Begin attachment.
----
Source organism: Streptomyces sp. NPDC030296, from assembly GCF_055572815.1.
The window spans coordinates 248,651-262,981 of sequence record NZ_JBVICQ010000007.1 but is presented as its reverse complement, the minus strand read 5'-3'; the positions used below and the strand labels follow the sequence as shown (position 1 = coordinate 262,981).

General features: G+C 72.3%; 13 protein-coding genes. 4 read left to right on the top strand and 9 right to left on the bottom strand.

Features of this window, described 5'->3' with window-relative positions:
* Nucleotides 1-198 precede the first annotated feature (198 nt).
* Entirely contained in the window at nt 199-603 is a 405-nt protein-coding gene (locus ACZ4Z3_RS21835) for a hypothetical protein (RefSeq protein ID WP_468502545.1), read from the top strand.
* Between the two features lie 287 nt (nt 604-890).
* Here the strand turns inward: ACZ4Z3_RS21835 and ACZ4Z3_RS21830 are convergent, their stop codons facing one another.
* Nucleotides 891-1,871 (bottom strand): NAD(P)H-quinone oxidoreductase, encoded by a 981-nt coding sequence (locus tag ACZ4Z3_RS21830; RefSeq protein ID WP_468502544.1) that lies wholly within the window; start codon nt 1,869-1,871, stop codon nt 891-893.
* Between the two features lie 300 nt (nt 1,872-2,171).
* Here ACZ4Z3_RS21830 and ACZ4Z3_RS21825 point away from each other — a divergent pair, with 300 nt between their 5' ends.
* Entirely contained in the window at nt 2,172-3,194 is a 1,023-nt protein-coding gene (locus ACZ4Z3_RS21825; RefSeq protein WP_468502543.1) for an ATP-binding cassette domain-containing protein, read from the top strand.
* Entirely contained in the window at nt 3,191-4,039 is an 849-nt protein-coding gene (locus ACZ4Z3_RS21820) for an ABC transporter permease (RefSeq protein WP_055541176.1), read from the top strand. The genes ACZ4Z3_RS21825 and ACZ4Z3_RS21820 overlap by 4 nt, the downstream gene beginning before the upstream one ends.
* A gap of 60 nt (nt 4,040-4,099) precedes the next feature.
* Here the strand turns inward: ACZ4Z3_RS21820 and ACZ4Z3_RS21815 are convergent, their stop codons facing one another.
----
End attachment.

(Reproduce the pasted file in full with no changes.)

Source organism: Streptomyces sp. NPDC030296, from assembly GCF_055572815.1.
The window spans coordinates 248,651-262,981 of sequence record NZ_JBVICQ010000007.1 but is presented as its reverse complement, the minus strand read 5'-3'; the positions used below and the strand labels follow the sequence as shown (position 1 = coordinate 262,981).

General features: G+C 72.3%; 13 protein-coding genes. 4 read left to right on the top strand and 9 right to left on the bottom strand.

Features of this window, described 5'->3' with window-relative positions:
* Nucleotides 1-198 precede the first annotated feature (198 nt).
* Entirely contained in the window at nt 199-603 is a 405-nt protein-coding gene (locus ACZ4Z3_RS21835) for a hypothetical protein (RefSeq protein ID WP_468502545.1), read from the top strand.
* Between the two features lie 287 nt (nt 604-890).
* Here the strand turns inward: ACZ4Z3_RS21835 and ACZ4Z3_RS21830 are convergent, their stop codons facing one another.
* Nucleotides 891-1,871 (bottom strand): NAD(P)H-quinone oxidoreductase, encoded by a 981-nt coding sequence (locus tag ACZ4Z3_RS21830; RefSeq protein ID WP_468502544.1) that lies wholly within the window; start codon nt 1,869-1,871, stop codon nt 891-893.
* Between the two features lie 300 nt (nt 1,872-2,171).
* Here ACZ4Z3_RS21830 and ACZ4Z3_RS21825 point away from each other — a divergent pair, with 300 nt between their 5' ends.
* Entirely contained in the window at nt 2,172-3,194 is a 1,023-nt protein-coding gene (locus ACZ4Z3_RS21825; RefSeq protein WP_468502543.1) for an ATP-binding cassette domain-containing protein, read from the top strand.
* Entirely contained in the window at nt 3,191-4,039 is an 849-nt protein-coding gene (locus ACZ4Z3_RS21820) for an ABC transporter permease (RefSeq protein WP_055541176.1), read from the top strand. The genes ACZ4Z3_RS21825 and ACZ4Z3_RS21820 overlap by 4 nt, the downstream gene beginning before the upstream one ends.
* A gap of 60 nt (nt 4,040-4,099) precedes the next feature.
* Here the strand turns inward: ACZ4Z3_RS21820 and ACZ4Z3_RS21815 are convergent, their stop codons facing one another.